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GALEX Observes the Universe
Understanding how the galaxies were formed is the main mission of the Galaxy Evolution Explorer (GALEX). Launched from Cape Canaveral Air Force station on April 28, 2003 by a Pegasus XL rocket, GALEX is part of NASA's "Structure and Evolution of the Universe" mission.

GALEX satellite in the laboratory Performing many science firsts GALEX, led by the California Institute of Technology team, observes galaxies using state-of-the-art ultraviolet (UV) detectors and data gathering technology.

GALEX satellite in the laboratory

Complementing information gathered by the Hubble Space Telescope (HST) and other telescopes yet to be orbited, GALEX is considered a small explorer class mission and relatively inexpensive. With its advanced technology, scientists expect to understand the elements that make up our own Milky Way galaxy.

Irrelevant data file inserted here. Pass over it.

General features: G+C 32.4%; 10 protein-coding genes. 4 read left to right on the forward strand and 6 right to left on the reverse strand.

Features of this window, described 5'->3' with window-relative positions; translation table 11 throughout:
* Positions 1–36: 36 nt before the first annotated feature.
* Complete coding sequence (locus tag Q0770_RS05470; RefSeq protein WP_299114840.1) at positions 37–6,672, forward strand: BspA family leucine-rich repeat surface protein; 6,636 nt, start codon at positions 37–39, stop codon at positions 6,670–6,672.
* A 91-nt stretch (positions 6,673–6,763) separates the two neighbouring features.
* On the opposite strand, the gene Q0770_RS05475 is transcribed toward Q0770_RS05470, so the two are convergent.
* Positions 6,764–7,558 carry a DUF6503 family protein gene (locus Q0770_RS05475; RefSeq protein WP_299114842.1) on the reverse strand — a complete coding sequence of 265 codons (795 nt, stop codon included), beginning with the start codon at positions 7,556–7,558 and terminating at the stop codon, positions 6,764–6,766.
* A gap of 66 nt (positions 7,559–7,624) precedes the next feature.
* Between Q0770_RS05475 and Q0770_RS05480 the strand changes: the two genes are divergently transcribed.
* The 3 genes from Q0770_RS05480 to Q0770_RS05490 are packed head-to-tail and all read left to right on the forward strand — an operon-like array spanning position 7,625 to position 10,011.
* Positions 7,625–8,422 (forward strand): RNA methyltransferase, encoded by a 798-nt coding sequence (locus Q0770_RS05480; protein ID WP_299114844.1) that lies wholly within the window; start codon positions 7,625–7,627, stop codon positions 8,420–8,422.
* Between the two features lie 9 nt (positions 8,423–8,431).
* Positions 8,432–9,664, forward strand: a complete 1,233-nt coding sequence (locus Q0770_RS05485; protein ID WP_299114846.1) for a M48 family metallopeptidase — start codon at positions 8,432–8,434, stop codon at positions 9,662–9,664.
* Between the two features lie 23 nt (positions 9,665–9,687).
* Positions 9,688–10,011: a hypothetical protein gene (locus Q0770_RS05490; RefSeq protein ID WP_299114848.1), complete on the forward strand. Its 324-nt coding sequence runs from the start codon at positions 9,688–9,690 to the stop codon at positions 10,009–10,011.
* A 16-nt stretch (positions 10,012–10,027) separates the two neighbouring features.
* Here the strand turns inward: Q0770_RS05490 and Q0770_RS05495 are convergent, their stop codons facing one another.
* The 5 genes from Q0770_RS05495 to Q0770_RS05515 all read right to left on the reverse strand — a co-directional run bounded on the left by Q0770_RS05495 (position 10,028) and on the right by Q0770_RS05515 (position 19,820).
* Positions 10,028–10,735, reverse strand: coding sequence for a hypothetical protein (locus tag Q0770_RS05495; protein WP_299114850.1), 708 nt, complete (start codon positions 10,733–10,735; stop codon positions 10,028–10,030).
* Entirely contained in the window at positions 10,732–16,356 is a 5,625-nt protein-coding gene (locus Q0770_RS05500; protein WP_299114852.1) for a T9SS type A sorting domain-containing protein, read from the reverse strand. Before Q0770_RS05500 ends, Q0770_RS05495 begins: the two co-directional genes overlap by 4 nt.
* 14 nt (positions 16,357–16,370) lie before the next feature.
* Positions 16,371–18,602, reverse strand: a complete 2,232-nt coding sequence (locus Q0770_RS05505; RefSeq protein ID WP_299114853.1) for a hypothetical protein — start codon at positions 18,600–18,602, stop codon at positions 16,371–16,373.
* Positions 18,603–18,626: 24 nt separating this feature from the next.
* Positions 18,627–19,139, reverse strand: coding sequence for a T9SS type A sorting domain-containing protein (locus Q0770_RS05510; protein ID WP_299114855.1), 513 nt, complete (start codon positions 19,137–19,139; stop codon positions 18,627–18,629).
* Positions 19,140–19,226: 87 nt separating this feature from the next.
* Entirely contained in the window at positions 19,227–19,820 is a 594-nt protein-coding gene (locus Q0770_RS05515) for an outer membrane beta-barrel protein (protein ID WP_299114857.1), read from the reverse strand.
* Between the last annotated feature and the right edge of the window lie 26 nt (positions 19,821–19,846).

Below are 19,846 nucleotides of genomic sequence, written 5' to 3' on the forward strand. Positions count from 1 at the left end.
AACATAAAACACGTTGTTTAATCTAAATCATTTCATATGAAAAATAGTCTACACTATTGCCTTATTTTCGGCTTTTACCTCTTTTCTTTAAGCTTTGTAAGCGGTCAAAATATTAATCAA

GALEX orbits in high altitude, 6590 kilometers (428 miles) above Earth for as long as 29 months, and is programmed to single out galaxies that are actively creating new stars.

Artist's concept of GALEX With a field of view more than twice the HST, GALEX transmitted images will allow astronomers to observe the whole sky and study hundreds of thousands of galaxies. Detecting faint star-forming galaxies up to 80% of the way back, GALEX will peer billions of years into the history of the Universe.

Artist's concept of GALEX in orbit around Earth

A phenomenal feat by a satellite that's only about six feel tall. But GALEX, packed with space-age technology, is providing astronomers with the tools to see the heavens as no one has seen them before.

For further information please visit:
NASA Science Center and John F. Kennedy Space Center